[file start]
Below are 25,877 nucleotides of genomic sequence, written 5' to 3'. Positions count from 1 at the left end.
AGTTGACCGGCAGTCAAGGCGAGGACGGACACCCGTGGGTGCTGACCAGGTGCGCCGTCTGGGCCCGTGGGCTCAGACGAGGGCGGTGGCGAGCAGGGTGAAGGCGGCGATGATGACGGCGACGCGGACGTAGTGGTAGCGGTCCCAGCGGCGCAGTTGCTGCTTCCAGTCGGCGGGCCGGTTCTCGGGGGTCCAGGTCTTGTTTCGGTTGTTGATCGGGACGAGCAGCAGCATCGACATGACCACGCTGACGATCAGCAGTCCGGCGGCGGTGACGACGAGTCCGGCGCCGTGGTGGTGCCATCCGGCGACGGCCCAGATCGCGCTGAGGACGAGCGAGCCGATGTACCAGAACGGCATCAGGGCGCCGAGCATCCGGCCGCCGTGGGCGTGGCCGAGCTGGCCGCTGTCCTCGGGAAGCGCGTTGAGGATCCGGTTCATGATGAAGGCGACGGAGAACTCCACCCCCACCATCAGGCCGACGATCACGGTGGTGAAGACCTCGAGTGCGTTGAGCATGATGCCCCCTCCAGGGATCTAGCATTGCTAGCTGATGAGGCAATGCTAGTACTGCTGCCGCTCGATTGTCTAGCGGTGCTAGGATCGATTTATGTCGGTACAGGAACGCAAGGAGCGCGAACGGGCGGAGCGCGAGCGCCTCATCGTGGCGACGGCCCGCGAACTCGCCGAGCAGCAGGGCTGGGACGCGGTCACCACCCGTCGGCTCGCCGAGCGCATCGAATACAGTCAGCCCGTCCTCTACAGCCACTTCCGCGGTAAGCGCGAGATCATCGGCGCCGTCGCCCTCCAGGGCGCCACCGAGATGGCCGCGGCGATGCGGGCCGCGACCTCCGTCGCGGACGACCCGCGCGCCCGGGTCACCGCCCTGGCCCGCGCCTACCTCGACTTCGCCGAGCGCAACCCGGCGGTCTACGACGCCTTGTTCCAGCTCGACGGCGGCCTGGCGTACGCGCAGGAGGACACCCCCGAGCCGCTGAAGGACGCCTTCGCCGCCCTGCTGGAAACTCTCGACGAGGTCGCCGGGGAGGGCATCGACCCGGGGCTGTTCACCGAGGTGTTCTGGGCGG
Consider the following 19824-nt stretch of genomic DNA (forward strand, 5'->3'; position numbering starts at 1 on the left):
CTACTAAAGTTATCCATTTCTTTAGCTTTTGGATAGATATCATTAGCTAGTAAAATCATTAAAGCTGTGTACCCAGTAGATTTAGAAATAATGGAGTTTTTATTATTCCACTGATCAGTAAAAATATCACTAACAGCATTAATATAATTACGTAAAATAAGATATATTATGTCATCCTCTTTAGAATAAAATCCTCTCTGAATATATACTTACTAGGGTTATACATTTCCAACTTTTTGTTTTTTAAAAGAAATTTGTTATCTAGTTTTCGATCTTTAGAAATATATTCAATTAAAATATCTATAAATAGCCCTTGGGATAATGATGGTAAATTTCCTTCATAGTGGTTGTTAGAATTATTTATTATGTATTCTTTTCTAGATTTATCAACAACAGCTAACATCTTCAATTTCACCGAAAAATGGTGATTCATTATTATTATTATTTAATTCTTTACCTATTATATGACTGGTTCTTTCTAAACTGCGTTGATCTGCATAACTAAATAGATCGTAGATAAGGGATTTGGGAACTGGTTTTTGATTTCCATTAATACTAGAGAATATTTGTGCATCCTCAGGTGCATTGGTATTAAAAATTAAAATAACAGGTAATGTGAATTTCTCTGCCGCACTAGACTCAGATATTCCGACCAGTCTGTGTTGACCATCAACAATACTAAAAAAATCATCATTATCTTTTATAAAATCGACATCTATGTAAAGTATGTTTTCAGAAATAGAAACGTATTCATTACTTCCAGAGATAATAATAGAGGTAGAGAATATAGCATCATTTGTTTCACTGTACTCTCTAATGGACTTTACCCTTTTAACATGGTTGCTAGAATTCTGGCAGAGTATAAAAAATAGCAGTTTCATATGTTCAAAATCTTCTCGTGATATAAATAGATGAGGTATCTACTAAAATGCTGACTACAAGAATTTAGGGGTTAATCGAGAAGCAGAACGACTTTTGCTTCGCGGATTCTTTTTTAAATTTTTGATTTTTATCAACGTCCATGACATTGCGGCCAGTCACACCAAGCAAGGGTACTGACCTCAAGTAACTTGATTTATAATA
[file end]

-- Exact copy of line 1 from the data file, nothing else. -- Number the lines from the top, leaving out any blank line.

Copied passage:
Below are 25,877 nucleotides of genomic sequence, written 5' to 3'. Positions count from 1 at the left end.